On Tuesday the President announced plans for setting up a website where Americans will be able to order free, at-home COVID-19 testing kits by January.
"I think it could make it more convenient," said Chris Alleyne-Levy, Visitor.
Alleyne-Levy purchased at-home COVID-19 testing kits Tuesday before a gathering to ensure the health of everyone in attendance.
"I came by just to get a few because we're going to visit some friends so we're pre-screening everyone before we get together," said Chris Alleyne-Levy, Visitor.
Residents in Atascadero tell me that this new, easier way of having the test shipped to you for free would inspire them to get tested more often.
"I bought a COVID test for my wife because she's feeling ill," said Alex Nikolaou, Atascadero Resident.
Nikolau purchased his at-home COVID-19 test at CVS and says the process was easy enough but the test cost 10 dollars.
He says a free test shipped directly to his home would inspire him to get tested more frequently.
"Yeah. I mean it saves us money so I'm sure more people will get tested including ourselves," said Alex Nikolaou, Atascadero Resident.
Dr. Brian Roberts, Medical Director of Medstop Urgent Care, says at-home testing is more convenient but the use of antigen tests is not as accurate as a PCR test that are sent to an outside lab or other rapid tests that look for genetic material that must be conducted in the hospital.
"The antigen test is usually looking for the spike and if there isn't a lot of virus around, they can't find it and that leads to a fairly high false negative rate in patients who are not sick. As high as 40 percent," said Dr. Brian Roberts, MedStop Urgent Care Madonna Plaza Medical Director.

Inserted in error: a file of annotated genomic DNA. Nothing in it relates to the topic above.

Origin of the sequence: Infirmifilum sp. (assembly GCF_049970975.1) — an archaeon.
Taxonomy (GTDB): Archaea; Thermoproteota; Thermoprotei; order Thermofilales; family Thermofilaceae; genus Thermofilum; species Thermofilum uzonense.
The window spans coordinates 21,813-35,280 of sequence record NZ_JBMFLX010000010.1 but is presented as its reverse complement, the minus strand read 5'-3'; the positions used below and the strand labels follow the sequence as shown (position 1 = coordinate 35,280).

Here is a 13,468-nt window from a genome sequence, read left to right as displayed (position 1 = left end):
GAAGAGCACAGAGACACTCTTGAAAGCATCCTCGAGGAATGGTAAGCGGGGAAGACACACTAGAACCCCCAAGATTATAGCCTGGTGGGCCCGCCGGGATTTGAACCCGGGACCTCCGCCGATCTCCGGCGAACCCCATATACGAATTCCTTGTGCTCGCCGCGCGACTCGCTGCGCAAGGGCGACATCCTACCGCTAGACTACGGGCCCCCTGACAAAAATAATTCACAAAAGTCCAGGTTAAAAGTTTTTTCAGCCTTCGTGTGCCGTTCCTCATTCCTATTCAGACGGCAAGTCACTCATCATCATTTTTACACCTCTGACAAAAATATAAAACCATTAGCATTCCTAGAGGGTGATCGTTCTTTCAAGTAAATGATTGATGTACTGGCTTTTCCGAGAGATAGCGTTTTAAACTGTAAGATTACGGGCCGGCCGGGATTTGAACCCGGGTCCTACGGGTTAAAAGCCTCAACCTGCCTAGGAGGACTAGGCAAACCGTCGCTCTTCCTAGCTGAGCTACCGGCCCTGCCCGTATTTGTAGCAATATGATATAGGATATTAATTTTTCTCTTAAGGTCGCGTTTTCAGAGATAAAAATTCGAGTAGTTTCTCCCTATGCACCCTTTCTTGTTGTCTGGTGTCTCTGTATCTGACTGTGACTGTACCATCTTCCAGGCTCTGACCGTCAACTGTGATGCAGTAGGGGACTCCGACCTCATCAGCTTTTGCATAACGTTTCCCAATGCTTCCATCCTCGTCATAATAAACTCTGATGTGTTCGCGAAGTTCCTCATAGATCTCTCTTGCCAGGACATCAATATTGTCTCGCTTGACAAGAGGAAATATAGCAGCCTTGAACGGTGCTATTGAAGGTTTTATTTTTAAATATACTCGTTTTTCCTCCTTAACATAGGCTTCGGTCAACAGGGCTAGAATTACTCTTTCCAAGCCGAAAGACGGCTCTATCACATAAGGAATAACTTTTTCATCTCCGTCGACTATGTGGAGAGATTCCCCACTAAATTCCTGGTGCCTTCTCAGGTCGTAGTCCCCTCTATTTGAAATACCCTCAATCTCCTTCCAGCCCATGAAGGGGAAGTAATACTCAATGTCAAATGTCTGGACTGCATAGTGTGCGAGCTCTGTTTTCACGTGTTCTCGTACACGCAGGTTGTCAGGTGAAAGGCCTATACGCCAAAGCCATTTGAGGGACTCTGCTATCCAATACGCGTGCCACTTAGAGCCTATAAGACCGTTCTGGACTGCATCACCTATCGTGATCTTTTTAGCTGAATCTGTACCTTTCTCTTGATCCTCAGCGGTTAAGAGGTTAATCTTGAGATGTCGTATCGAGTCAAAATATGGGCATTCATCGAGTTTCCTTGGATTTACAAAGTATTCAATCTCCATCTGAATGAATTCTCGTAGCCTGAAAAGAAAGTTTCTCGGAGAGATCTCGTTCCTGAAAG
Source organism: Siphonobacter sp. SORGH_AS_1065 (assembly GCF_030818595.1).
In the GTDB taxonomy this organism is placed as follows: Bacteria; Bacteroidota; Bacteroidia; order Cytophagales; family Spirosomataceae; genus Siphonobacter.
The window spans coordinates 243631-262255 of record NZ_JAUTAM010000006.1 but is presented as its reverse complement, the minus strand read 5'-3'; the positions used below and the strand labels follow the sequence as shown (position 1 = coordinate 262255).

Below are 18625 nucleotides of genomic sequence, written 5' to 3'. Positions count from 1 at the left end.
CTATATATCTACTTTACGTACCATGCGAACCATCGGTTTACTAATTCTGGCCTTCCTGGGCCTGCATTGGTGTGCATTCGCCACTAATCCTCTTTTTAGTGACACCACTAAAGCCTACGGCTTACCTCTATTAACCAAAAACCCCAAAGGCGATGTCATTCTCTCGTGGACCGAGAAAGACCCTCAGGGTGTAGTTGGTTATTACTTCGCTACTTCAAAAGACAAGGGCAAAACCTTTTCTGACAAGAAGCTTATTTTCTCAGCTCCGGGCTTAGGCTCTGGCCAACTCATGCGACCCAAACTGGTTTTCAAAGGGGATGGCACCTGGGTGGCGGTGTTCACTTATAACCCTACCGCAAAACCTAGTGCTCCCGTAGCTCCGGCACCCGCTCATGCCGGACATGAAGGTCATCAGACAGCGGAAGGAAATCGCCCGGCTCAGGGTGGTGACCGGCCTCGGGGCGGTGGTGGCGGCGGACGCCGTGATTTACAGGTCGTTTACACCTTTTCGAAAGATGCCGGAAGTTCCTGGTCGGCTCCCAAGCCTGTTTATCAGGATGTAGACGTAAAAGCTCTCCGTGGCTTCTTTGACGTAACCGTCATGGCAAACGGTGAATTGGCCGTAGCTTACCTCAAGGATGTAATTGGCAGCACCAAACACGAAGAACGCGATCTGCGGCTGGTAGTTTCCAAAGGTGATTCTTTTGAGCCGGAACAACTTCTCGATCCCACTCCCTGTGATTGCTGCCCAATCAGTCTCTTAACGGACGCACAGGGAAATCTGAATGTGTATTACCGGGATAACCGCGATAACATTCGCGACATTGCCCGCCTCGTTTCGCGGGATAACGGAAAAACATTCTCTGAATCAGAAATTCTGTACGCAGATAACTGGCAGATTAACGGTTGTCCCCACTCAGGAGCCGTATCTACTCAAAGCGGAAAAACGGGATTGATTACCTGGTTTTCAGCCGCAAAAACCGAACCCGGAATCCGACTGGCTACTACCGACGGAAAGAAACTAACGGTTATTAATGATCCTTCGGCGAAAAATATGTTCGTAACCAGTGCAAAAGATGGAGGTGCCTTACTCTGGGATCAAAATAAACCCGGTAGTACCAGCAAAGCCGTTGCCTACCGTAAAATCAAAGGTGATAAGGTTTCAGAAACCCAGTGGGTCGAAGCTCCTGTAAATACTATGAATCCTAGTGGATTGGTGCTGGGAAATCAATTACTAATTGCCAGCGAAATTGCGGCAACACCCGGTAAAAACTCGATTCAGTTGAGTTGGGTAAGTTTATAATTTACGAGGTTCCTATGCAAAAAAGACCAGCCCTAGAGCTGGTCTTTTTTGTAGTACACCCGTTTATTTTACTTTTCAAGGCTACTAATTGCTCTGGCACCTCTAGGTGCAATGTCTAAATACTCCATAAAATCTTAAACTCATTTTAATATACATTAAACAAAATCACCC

Roberts says all of the tests, even antigen, perform well on sick patients because they have a higher viral load.
"It's in the patients who aren't symptomatic, non symptomatic or exposure patients, they have lower viral loads and are therefore harder to find," said Roberts.
His biggest fear with home antigen tests is the high false negative rate when not used correctly.
He says medical professionals receive trainig on how to properly conduct the sometimes uncomfortable test and he worries that when done to oneself it will not be as accurate.
"It's uncomfortable and it's very difficult to do something to yourself that's uncomfortable and so I think that most patients are well intended but they're not well trained," said Roberts.
Roberts says the antigen at-home test can be of value when used correctly. If the test is negative he says it is best to take another test 1-2 days later just to be sure. If you think you may have been exposed to COVID-19 he says 4-8 days after exposure is the best time to test. For people who are not symptomatic and do not suspect exposure he recommends regular testing once or twice each week.